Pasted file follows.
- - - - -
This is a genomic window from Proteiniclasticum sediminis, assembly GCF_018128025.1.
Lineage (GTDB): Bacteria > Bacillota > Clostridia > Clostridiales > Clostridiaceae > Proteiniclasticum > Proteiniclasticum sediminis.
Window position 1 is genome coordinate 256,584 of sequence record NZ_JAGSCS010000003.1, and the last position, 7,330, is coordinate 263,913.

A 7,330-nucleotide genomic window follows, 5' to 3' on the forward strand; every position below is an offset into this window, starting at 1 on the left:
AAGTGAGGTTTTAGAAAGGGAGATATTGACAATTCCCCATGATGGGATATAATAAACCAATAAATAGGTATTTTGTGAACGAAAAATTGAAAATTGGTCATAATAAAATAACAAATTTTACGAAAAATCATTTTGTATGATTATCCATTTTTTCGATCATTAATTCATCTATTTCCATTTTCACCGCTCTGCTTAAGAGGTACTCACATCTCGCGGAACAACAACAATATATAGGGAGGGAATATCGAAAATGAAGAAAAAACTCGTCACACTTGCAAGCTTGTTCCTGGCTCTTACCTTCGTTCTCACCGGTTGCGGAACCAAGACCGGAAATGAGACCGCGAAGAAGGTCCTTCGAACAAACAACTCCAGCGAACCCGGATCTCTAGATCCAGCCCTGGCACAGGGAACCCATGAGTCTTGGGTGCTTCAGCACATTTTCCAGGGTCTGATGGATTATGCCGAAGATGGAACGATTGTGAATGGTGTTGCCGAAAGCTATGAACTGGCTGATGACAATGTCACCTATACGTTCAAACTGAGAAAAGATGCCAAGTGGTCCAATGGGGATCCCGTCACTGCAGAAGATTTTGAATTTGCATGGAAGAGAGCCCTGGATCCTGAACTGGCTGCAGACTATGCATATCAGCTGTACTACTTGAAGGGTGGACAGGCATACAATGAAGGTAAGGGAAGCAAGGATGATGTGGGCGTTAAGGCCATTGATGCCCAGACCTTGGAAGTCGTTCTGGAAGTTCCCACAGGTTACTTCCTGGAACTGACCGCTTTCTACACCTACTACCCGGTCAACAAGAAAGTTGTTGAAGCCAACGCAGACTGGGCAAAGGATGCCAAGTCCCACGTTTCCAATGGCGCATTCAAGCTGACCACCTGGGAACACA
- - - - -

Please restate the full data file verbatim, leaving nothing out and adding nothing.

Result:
This is a genomic window from Proteiniclasticum sediminis, assembly GCF_018128025.1.
Lineage (GTDB): Bacteria > Bacillota > Clostridia > Clostridiales > Clostridiaceae > Proteiniclasticum > Proteiniclasticum sediminis.
Window position 1 is genome coordinate 256,584 of sequence record NZ_JAGSCS010000003.1, and the last position, 7,330, is coordinate 263,913.

A 7,330-nucleotide genomic window follows, 5' to 3' on the forward strand; every position below is an offset into this window, starting at 1 on the left:
AAGTGAGGTTTTAGAAAGGGAGATATTGACAATTCCCCATGATGGGATATAATAAACCAATAAATAGGTATTTTGTGAACGAAAAATTGAAAATTGGTCATAATAAAATAACAAATTTTACGAAAAATCATTTTGTATGATTATCCATTTTTTCGATCATTAATTCATCTATTTCCATTTTCACCGCTCTGCTTAAGAGGTACTCACATCTCGCGGAACAACAACAATATATAGGGAGGGAATATCGAAAATGAAGAAAAAACTCGTCACACTTGCAAGCTTGTTCCTGGCTCTTACCTTCGTTCTCACCGGTTGCGGAACCAAGACCGGAAATGAGACCGCGAAGAAGGTCCTTCGAACAAACAACTCCAGCGAACCCGGATCTCTAGATCCAGCCCTGGCACAGGGAACCCATGAGTCTTGGGTGCTTCAGCACATTTTCCAGGGTCTGATGGATTATGCCGAAGATGGAACGATTGTGAATGGTGTTGCCGAAAGCTATGAACTGGCTGATGACAATGTCACCTATACGTTCAAACTGAGAAAAGATGCCAAGTGGTCCAATGGGGATCCCGTCACTGCAGAAGATTTTGAATTTGCATGGAAGAGAGCCCTGGATCCTGAACTGGCTGCAGACTATGCATATCAGCTGTACTACTTGAAGGGTGGACAGGCATACAATGAAGGTAAGGGAAGCAAGGATGATGTGGGCGTTAAGGCCATTGATGCCCAGACCTTGGAAGTCGTTCTGGAAGTTCCCACAGGTTACTTCCTGGAACTGACCGCTTTCTACACCTACTACCCGGTCAACAAGAAAGTTGTTGAAGCCAACGCAGACTGGGCAAAGGATGCCAAGTCCCACGTTTCCAATGGCGCATTCAAGCTGACCACCTGGGAACACA